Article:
Adorable Business

Strolling around a market in Manila with her 8 month old daughter Ellen, Petra Rigby Jinglöv saw some toys and books made of fabric that caught her attention. These soft toys are great for kids she thought. Why not make them for Swedish kids? Six years later Petra’s company oskar&ellen sells her own designed products to more than 400 stores in seven countries.
Petra Rigby Jinglöv was a professional golfer on the European tour for five years before moving to the Philippines in 1999 with her husband Mikael. She also played in the Swedish national team with Annika Sörenstam. She has a bachelor’s degree in psychology from University of Georgia, where she studied on a golf scholarship.
It took her a year of hard work to find suppliers that met her standards. She traveled around Luzon north of Manila, visiting a string of factories that made toys of fabric and finally found three that she liked. It is the same suppliers she uses today and she pays them a visit once year.
“In the beginning I received all deliveries in my home in Manila and went through the products piece by piece together with the manufacturer, to make sure they understood how I wanted the products to be done.” says Petra Rigby Jinglöv.

Named after her children
She set up the company in Sweden and named it after her children Filip and Ellen. Filips second name is Oskar which was chosen for the company name, oskar&ellen. The headquarters are in Stockholm and the day to day business is run by her mother in law Anita Jinglöv. Today Petra Rigby Jinglöv lives in Kuala Lumpur, Malaysia with her family.
“My business concept is to develop and sell products that stimulate children’s learning, imagination and role-play. oskar&ellen’s motto is “Adorable gifts for adorable children.” she says.
oskar&ellen have around 150 own products in the range at the moment. Educational activity books, activity wall hangings and play bags are some examples. All are made of fabric.
The work to develop and improve the range selection is done by Petra Rigby Jinglöv. The inspiration often comes from her children Ellen and Filip. They and their friends are also important sounding boards when she tries out her ideas.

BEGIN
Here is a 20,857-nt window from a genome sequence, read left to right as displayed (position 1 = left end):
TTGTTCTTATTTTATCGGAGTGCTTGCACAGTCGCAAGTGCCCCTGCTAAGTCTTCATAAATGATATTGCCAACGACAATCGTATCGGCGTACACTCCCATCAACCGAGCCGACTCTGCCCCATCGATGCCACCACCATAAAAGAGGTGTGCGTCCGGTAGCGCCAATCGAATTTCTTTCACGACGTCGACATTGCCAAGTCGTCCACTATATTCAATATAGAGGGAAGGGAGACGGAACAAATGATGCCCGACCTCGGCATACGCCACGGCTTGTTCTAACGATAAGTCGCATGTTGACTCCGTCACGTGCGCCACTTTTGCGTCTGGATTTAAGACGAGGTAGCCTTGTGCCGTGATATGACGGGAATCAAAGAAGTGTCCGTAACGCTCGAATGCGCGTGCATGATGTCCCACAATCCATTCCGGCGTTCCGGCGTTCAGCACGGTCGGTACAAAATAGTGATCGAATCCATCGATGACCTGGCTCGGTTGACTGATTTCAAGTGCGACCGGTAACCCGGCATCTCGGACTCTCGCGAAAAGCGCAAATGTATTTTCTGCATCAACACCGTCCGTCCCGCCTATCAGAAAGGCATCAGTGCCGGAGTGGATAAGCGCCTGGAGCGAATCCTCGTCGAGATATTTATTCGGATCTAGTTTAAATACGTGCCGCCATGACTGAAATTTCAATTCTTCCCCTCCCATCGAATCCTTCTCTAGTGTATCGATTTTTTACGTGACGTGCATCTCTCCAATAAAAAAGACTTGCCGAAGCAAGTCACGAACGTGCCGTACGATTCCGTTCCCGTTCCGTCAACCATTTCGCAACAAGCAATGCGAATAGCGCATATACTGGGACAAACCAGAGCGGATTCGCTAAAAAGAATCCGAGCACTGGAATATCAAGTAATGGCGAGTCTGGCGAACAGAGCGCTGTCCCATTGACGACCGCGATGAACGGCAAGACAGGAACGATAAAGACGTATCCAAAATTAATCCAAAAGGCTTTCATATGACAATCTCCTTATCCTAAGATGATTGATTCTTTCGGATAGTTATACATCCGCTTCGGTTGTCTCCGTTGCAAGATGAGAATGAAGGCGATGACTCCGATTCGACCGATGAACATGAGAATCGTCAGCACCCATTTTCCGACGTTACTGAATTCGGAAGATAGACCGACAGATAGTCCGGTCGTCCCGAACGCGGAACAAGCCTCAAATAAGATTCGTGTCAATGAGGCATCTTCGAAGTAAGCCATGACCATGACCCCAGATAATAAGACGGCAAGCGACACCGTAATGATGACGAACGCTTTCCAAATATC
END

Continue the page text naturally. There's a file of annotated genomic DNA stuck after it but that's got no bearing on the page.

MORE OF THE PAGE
“Ellen and Filip are very much involved. It is great; sometimes they come to me and say “Mummy, I have an idea for a new product”.”
An example of her children’s involvement is when she was developing “The Castle” and Ellen thought something scary was missing in the set. She thought this was a good idea and added a witch to the collection of characters.

Piracy a concern
Piracy is a concern as good business ideas often breed. That is another reason for continuous product development, to be able to stay one step ahead of the competition.
The best-seller is the “Music Bag” which contains different figures that each represents a song, such as a lamb or a star. The child puts its hand in the bag and draws one figure, and then sings a song about it.
“Soft toys are not just for babies, which many believe”, she says. “At the age of three kids start with role play and many of my products are aimed at older kids.”
Products from Asia often raise questions about under which circumstances and working conditions that they are made.
“When I participate in Trade Fairs one of the first questions I get, is this a result of child labour?” says Petra Rigby Jinglöv and stresses that no children are involved in the production.
To run a company can be gratifying in many ways. She remembers an occasion when she was back in Sweden recently.
“I accompanied a friend to a house showing. In one of the children’s rooms I saw that they had some toys from oskar&ellen. Such moments please me very much.”
The main marketing channel is trade fairs and twice a year she travel to Stockholm to participate in Formex.
“I do not advertise, but my products have appeared in magazines such as the Swedish “Vi Föräldrar”.

Fast growth
The company has grown very fast, the first year she doubled the turnover every year and lately it has grown 30-40 percent yearly. Petra Rigby Jinglöv and her mother in law are still the only employees; recently she outsourced the packing to another company to ease the burden on them. She is very optimistic about the future.
“In ten years time I believe we are well established in Europe.” she says and adds that at the moment her products are being introduced on the French and British markets. “However, our aim will still be to develop unique, fun products of high quality, something I think parents and children of today appreciate.”

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